Brett Robinson: A well-ordered interior life starts with examining our internal monologue

We all have an internal monologue that shapes our view of the world and our behavior in it. Did that person really mean what they said about me? Should I have that second piece of chocolate? Does God still love me in all of my sinfulness?

Carrying on this kind of silent conversation is part of what it means to have an interior life. In some ways, it is our most authentic self. The self we present to the outside world through our words and actions is rooted in this interior activity. By God’s grace, we are able to weigh and judge and consider everything we encounter in the light of truth.

The Disney Pixar movie “Inside Out” made emotions like joy, anger and sadness the main characters in the story by portraying them as humanistic animated characters. The setting of the film is the interior life of a young girl who is anxious about moving. The film manages to convey her interior life in a winsome way but it presents a misleading view of the psyche (the Greek term for “soul”).

We are not simply a collection of emotions that react to stimuli with the proper feeling. We are eternal souls, made in the image and likeness of God, with memory, imagination and rational faculties for making sense of reality.

The more our memory and imagination are rooted in realities like nature and authentic human relationships, the more well-ordered our interior life tends to be. A well-ordered interior life is a surefire way to grow closer to God.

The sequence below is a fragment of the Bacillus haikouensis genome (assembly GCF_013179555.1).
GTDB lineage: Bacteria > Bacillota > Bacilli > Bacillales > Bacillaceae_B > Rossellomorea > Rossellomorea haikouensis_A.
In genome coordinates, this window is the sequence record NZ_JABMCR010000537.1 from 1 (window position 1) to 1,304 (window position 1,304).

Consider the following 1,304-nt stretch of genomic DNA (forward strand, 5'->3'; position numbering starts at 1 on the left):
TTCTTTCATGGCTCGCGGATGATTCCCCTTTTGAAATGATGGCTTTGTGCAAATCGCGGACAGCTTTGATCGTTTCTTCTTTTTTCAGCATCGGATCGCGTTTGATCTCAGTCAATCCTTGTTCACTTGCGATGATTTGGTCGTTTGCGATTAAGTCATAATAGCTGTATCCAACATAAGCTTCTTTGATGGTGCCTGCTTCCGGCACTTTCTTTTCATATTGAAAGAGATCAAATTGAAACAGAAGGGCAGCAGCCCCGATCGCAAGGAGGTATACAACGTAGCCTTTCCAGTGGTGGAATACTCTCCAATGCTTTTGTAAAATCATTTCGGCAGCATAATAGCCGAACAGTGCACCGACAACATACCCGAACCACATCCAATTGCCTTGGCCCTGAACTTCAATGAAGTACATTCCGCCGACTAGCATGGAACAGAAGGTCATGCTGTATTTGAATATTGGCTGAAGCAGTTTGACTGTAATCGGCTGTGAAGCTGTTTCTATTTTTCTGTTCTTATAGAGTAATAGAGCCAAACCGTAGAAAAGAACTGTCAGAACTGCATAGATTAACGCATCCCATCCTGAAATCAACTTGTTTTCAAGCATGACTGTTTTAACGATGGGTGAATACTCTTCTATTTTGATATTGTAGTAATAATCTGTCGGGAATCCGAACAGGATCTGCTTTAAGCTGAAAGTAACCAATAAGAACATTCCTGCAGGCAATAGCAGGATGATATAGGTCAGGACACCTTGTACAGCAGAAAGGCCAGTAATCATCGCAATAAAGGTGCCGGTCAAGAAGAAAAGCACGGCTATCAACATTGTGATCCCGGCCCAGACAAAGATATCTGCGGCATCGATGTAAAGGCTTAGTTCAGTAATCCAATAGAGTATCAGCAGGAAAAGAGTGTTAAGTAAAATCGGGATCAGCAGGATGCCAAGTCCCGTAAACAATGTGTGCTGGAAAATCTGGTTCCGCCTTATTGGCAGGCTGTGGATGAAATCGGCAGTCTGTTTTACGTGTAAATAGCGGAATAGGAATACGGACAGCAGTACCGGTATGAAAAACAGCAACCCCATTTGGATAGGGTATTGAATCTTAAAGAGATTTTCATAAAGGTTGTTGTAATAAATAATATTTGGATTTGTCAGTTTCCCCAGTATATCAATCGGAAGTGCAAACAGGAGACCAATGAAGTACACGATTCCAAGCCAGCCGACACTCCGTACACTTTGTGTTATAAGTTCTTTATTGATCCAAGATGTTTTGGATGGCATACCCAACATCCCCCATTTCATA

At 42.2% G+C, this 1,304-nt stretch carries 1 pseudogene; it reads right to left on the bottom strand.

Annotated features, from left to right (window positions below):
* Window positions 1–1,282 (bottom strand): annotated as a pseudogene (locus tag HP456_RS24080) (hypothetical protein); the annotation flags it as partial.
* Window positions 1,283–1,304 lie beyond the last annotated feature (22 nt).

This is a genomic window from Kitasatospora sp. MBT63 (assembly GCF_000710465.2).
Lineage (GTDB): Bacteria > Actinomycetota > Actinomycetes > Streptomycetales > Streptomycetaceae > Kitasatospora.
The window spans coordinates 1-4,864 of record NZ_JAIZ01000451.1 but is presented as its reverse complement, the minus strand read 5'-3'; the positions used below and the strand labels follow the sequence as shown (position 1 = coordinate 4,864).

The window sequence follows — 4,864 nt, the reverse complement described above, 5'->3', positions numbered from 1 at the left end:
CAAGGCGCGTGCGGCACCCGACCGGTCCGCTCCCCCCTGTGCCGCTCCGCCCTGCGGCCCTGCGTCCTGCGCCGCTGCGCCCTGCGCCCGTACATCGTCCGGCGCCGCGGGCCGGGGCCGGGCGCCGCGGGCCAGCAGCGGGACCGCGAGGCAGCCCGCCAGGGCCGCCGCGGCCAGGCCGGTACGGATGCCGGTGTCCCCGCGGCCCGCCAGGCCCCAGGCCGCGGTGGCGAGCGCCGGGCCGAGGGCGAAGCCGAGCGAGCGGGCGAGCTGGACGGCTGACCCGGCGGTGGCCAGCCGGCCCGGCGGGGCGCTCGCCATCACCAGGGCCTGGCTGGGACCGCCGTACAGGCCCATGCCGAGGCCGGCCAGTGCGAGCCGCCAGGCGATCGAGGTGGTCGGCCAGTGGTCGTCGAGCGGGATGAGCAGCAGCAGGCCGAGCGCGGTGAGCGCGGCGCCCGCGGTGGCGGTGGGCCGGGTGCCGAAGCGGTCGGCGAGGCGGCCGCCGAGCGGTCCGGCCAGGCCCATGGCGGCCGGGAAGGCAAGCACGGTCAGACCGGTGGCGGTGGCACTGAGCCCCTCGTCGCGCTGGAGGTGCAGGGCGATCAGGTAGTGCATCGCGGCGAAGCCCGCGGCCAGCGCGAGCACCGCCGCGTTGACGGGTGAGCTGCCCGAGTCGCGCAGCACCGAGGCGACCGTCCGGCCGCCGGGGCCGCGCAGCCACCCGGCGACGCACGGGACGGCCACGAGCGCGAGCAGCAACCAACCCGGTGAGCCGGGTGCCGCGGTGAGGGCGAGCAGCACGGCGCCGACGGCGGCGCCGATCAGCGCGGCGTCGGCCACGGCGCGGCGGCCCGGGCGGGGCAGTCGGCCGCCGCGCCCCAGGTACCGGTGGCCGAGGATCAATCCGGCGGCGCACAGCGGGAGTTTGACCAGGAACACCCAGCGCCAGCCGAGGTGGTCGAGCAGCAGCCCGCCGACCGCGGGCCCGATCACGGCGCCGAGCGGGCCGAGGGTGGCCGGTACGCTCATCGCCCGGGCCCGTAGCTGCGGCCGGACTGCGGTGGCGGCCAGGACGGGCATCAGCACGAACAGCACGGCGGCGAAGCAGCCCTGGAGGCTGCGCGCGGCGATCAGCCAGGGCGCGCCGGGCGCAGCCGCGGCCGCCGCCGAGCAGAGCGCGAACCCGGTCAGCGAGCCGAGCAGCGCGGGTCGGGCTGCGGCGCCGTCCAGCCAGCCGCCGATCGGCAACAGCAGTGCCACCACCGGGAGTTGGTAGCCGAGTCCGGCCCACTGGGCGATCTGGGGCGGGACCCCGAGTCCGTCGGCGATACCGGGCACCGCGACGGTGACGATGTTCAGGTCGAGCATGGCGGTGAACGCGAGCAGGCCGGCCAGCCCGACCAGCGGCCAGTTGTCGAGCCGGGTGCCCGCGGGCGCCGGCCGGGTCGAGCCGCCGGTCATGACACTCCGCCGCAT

We are living in a time when our interior lives have been extended by digital technology and displayed on screens. Rather than engaging regularly with our own thoughts, feelings and observations about what’s happening around us, we are engaging with disjointed content.

Oftentimes that content is snippets of thought, feeling and observation from the interior lives of other people, many of whom are complete strangers. It’s hard enough to process our own thoughts, let alone trying to make sense of millions of others!

Sitting silently staring at one’s phone is not a mindless activity as many frustrated parents and teachers would have it. It is a supercharged extension of human memory, imagination and feeling. The only problem is that much of it is not our own.

To live peacefully and practically amid information overload means returning to the basics of a well-ordered interior life. Start by asking, “To whom is my interior conversation ultimately directed?” Myself, my social media followers or God? How many times have you thought of something witty or surprising and then immediately thought, “This would be great for Twitter!”

Slow down. Savor the thought for a moment. Give thanks to God for it. Allow some space and time for him to respond in the silent and mysterious way that he always does when our minds are lifted toward heaven and not being poured out on a screen.

Brett Robinson is director of communications and Catholic media studies at the University of Notre Dame McGrath Institute for Church Life.

Top photo: A man types on a computer keyboard in this illustration photo. (CNS photo/Kacper Pempel, Reuters)

Author: Catholic News Service

Catholic News Service is the U.S. Conference of Catholic Bishops’ news and information service.

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